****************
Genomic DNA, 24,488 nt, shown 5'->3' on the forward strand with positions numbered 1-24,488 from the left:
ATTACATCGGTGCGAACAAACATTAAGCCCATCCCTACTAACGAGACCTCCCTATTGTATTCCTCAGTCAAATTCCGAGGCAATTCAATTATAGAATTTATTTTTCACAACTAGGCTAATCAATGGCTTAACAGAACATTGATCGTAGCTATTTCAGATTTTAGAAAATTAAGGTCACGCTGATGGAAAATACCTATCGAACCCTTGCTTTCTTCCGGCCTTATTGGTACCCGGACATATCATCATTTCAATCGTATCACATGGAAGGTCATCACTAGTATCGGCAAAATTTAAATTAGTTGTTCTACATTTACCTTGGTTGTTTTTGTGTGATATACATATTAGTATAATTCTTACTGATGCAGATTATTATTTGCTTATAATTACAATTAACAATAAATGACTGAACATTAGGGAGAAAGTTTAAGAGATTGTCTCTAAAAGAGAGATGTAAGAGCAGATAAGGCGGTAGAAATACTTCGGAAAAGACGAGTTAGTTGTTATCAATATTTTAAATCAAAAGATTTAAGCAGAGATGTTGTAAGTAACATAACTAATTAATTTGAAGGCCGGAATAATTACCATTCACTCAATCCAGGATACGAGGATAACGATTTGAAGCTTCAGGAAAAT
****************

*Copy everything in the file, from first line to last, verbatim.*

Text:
Genomic DNA, 24,488 nt, shown 5'->3' on the forward strand with positions numbered 1-24,488 from the left:
ATTACATCGGTGCGAACAAACATTAAGCCCATCCCTACTAACGAGACCTCCCTATTGTATTCCTCAGTCAAATTCCGAGGCAATTCAATTATAGAATTTATTTTTCACAACTAGGCTAATCAATGGCTTAACAGAACATTGATCGTAGCTATTTCAGATTTTAGAAAATTAAGGTCACGCTGATGGAAAATACCTATCGAACCCTTGCTTTCTTCCGGCCTTATTGGTACCCGGACATATCATCATTTCAATCGTATCACATGGAAGGTCATCACTAGTATCGGCAAAATTTAAATTAGTTGTTCTACATTTACCTTGGTTGTTTTTGTGTGATATACATATTAGTATAATTCTTACTGATGCAGATTATTATTTGCTTATAATTACAATTAACAATAAATGACTGAACATTAGGGAGAAAGTTTAAGAGATTGTCTCTAAAAGAGAGATGTAAGAGCAGATAAGGCGGTAGAAATACTTCGGAAAAGACGAGTTAGTTGTTATCAATATTTTAAATCAAAAGATTTAAGCAGAGATGTTGTAAGTAACATAACTAATTAATTTGAAGGCCGGAATAATTACCATTCACTCAATCCAGGATACGAGGATAACGATTTGAAGCTTCAGGAAAAT